H.E Mr Taeho Lee

What are the main factors that have led to the adoption of the new path of green growth?

There are a variety of reasons why the country has opted for a green growth model. Like in Morocco, South Korea records up to 97% of energy dependency, which exposes the country to oil price fluctuations in the international markets. Moreover, energy constitutes 26% of total annual imports. This situation makes our economy vulnerable. There is also a need to deviate from our traditional model manufacturing- and export-based growth while developing new sources of development.

Besides, after decades of preoccupation with growth, there has been a growing national awareness for the need to protect our environment. This has led to the adoption of a new paradigm shift that considers not only growth, but the environment as well. I should note that our model of development called “low carbon, green growth” is distinct from the models of other developed and emerging nations, which continue to be preoccupied with growth under the conventional framework.  This double-axis model represents a unique image of my country at the international level.

Knowing that the Republic of Korea’s green house gas (GHG) emissions doubled between 1990 and 2005, why did the Republic wait until 2008 to announce its new engagement with green growth considering that calls to reduce GHG emissions date back to the Earth Summit in 1992 and before?

In my country, we believe that our new model of green growth arrived just at the right time. After years of preoccupation with growth, the ripe moment to do something about the environment has been gradually internalized by the national leadership and South Koreans.

The UNFCCC has established the principle of “common but differentiated responsibility” which means that countries which have been developing for over 150 years bear more responsibility than other countries like mine which has not started growing until the second half of the 20th century. This means that my country has released less GHG emissions than many other countries, which also means that we hold a much different level of responsibility to mitigate climate change.

The Republic of Korea is party to the United Nations Framework Convention on Climate Change and its Kyoto Protocol (UNFCCC), but as a fully-fledged developed nation, the Republic has refused calls from the international community to join Annex I Parties of the Kyoto Protocol. Annex I parties are considered Developed Parties and hence required to impose green house gas emissions reduction on their industries since 1990s. Why has South Korean refused such calls to join Annex I parties of the Kyoto Protocol?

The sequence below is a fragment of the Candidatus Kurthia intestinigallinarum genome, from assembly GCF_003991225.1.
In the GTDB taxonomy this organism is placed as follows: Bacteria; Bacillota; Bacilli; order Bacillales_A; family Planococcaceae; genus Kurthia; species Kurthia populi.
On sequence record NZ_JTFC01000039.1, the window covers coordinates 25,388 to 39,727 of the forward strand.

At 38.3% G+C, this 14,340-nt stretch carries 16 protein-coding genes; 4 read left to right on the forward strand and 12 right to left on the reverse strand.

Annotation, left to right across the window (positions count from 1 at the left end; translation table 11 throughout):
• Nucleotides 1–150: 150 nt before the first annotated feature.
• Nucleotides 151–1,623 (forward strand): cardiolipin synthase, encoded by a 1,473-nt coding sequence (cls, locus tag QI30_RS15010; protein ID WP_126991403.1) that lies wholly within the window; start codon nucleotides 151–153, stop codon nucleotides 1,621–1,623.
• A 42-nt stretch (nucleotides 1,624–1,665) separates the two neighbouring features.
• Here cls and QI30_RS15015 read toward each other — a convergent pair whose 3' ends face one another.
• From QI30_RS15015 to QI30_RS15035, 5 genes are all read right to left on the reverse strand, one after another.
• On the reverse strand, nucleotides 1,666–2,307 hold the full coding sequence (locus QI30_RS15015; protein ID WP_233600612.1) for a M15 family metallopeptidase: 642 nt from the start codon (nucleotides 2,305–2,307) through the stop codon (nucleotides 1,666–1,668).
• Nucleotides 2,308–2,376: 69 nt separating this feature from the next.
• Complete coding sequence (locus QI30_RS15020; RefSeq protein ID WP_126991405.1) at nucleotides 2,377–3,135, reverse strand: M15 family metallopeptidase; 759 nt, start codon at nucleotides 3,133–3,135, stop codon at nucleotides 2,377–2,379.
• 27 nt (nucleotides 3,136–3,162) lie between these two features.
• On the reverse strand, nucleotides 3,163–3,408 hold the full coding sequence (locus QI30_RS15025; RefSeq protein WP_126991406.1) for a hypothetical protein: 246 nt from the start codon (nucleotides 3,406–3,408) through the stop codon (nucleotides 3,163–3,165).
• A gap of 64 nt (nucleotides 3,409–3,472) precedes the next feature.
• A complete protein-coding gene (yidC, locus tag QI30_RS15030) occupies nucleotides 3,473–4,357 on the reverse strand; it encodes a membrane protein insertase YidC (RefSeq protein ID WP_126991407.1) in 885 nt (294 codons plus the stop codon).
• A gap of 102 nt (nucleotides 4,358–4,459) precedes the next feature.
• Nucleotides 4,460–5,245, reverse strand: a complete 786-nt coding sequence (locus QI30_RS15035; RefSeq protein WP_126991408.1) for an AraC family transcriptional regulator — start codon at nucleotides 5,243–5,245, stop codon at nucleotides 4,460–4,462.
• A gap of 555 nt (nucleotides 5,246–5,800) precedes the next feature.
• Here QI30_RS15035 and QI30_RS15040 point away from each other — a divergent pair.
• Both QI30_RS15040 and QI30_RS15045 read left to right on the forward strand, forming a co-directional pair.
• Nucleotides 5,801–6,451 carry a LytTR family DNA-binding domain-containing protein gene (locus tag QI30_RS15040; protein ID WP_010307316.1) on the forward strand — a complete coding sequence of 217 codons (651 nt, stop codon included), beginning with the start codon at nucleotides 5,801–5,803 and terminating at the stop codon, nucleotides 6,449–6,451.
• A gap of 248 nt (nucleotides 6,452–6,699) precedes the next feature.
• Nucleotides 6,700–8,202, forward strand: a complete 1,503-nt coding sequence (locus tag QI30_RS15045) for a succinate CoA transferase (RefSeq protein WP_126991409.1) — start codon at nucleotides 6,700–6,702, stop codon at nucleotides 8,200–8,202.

As I said earlier, I would like to reiterate our belief in Seoul that my country shares common but differentiated responsibility as compared with many other developed nations. Legally, we are not considered a “developed party” in the context of the UNFCCC. We belong to the block of “developing parties” and that is what serves best our interests while still doing something about the mitigation of climate change. We have pledged a 30% reduction vis-à-vis the BAU (business as usual) level of GHG emissions by 2030, which is the highest recommended level by the Intergovernmental Panel on Climate Change. So in accordance with IPCC’s recommendation and in accordance with the principle of “common but differentiated responsibility,” my country is living up to its international commitments as an “advanced developing country.”

And let me tell you that joining Annex I parties would be more of a hurdle than incentive for the development and implementation of our green model. My country has called for a “registry system” as a voluntary system for nations to set their reduction targets of GHG emissions. This is what we are doing. The flexibility that the “registry system” offers makes it more implementable and applicable. This has allowed our government to gain collaboration of industries, whose CEOs are not quite ready for this new model due to its shot-term costs. If the government were to join Annex I parties of the Kyoto Protocol, we would face strong resilience from industries and without their collaboration, nothing can be achieved on the ground.  Only through collaboration among the various stakeholders can the model of green growth and mitigation of climate change be carried out. The government has been succeeding in its collaboration efforts with other stakeholders

Some environmental organizations criticize the Rivers Restoration projects to which the vast majority of funds from the Green New Deal were allocated? These organizations share the view that the conducted environmental impact assessments lacked reliability as they were done by one researcher covering an area of 19,000 m² and that the restoration of the rivers are not ecologically sustainable projects?